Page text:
You would have fun working in northern WI for a few weeks. Our water line came up in the middle of the basement. The shut off at the street was about 10 feet below grade.

  7. #7
    Forum Admin, Expert Plumber Terry's Avatar
    Join Date
    Aug 2004
    Location
    Bothell, Washington
    Posts
    14,195
    Blog Entries
    1

    Default

    Here is an instance in the Seattle area where we needed a back flow device above ground and a way to keep it from freezing.

    Name:  ballmer_backflow_1.jpg
Views: 349
Size:  34.4 KB

    We had to dig a ditch 80 feet for the electrical. The other plumbing contractor was going to lay an extension cord on the ground. This is right near the kids play things, so we didn't think that would be a good idea. You don't want someone tripping over a cord and unplugging it.

    Name:  ballmer_backflow_b1.jpg
Views: 444
Size:  58.5 KB

    A nice fake rock to cover and protect the back flow.

    Name:  ballmer_backflow_35.jpg
Views: 451
Size:  44.8 KB
    Last edited by Terry; 04-09-2011 at 07:17 PM.

  8. #8
    DIY Junior Member wescoaster's Avatar
    Join Date
    Apr 2011
    Location
    Vancouver, BC
    Posts
    2

    Default

    The existing line is poly butylene (I think) about 22 yrs old and grey in colour but appears to be a pex compression type crimp at the adapter into the shut off valve. the break is closer to the street valve, in the middle of the driveway. If I ha ve to dig to get to the break, I will be replacing the whole line instead of gambling on the material not failing again. Why so far into the house? No idea, I didn't build it!

  9. #9
    Moderator & Master Plumber hj's Avatar
    Join Date
    Aug 2004
    Location
    Cave Creek, Arizona
    Posts
    25,624

    Default

    IF we were allowed to install a bypass around an RPPBFP valve, it would have to have a locking valve, and the city might want the key to it, so the user could not just isolate the valve and then open the bypass when the valve started dumping water.

  10. #10
    Plumbing Contractor for 49 years johnjh2o1's Avatar
    Join Date
    Aug 2009
    Location
    South*East
    Posts
    1,121

    Default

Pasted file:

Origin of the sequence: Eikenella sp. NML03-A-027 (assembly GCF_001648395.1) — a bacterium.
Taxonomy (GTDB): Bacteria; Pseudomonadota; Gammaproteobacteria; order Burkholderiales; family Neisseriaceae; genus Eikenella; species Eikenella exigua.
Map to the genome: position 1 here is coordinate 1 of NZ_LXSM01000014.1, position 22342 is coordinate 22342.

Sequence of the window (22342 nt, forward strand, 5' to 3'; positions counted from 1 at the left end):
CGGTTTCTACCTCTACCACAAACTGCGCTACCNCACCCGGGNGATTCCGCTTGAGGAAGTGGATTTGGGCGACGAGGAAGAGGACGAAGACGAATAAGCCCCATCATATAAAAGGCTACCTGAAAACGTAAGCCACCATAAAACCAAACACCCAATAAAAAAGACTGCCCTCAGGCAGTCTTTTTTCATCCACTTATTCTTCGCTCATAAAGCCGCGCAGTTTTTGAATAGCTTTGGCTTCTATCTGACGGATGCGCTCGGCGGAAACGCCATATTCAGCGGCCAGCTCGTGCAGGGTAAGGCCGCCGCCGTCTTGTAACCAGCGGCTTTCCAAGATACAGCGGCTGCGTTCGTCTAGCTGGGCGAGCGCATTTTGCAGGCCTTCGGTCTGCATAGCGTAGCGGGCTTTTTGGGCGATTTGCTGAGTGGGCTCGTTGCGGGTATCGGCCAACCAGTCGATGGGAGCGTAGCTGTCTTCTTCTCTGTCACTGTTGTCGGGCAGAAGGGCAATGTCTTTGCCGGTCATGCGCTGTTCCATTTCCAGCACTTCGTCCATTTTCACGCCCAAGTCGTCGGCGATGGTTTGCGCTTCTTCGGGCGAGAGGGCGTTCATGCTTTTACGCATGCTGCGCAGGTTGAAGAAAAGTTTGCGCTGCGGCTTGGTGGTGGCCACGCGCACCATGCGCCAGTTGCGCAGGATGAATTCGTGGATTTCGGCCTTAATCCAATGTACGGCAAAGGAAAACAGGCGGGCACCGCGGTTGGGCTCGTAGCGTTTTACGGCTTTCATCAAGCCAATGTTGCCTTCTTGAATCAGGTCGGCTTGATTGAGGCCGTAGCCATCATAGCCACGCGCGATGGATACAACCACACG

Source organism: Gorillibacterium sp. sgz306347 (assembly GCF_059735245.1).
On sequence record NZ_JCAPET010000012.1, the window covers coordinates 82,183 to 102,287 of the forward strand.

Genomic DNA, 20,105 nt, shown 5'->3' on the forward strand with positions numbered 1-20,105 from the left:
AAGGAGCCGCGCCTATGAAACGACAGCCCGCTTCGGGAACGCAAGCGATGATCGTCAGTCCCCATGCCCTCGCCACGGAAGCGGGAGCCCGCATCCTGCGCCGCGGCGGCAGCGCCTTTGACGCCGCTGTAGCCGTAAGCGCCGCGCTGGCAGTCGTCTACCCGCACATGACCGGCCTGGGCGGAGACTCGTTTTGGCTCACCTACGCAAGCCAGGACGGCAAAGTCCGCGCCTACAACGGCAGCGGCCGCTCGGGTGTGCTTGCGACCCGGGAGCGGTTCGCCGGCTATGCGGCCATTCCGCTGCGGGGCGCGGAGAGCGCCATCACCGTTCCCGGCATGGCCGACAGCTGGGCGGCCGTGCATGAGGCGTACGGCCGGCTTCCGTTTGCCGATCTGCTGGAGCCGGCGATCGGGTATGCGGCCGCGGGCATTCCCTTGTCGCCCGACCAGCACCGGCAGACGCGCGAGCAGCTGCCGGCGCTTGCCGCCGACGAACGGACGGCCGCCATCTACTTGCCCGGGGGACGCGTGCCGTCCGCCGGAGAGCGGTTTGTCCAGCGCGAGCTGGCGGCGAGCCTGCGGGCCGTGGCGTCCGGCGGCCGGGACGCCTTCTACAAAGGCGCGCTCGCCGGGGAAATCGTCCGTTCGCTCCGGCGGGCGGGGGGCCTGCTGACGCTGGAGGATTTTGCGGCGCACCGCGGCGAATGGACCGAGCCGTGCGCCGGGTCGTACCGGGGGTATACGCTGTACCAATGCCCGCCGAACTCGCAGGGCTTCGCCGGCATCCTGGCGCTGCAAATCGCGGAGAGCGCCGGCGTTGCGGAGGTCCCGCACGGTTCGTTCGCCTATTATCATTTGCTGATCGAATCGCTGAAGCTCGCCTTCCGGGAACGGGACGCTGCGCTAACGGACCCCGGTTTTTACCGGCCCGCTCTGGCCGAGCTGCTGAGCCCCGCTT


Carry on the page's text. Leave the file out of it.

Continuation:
Quote Originally Posted by hj View Post
    IF we were allowed to install a bypass around an RPPBFP valve, it would have to have a locking valve, and the city might want the key to it, so the user could not just isolate the valve and then open the bypass when the valve started dumping water.
    I was thinking the same thing. It kind of defeats the purpose of the RPZ. If the occasion occurs when a bypass its needed we have to install a second RPZ on the bypass.

    John
    Last edited by johnjh2o1; 04-10-2011 at 09:10 AM.

Similar Threads

  1. Main Water line not working
    By LauraMM in forum Plumbing Forum, Professional & DIY Advice, Tips & Tricks
    Replies: 8
    Last Post: 12-18-2008, 06:56 PM
  2. main water line mystery
    By budice in forum Plumbing Forum, Professional & DIY Advice, Tips & Tricks
    Replies: 3
    Last Post: 07-20-2008, 09:00 AM
  3. Main Water Supply Line
    By cybervex in forum Plumbing Forum, Professional & DIY Advice, Tips & Tricks
    Replies: 11
    Last Post: 05-08-2008, 06:46 AM
  4. main water line break
    By flabbb in forum Plumbing Forum, Professional & DIY Advice, Tips & Tricks
    Replies: 7
    Last Post: 09-17-2007, 12:11 PM
  5. Replacing Main Water line
    By Derik in forum Plumbing Forum, Professional & DIY Advice, Tips & Tricks
    Replies: 4
    Last Post: 10-17-2006, 06:00 AM

Bookmarks

Posting Permissions

  • You may not post new threads
  • You may not post replies
  • You may not post attachments
  • You may not edit your posts
  •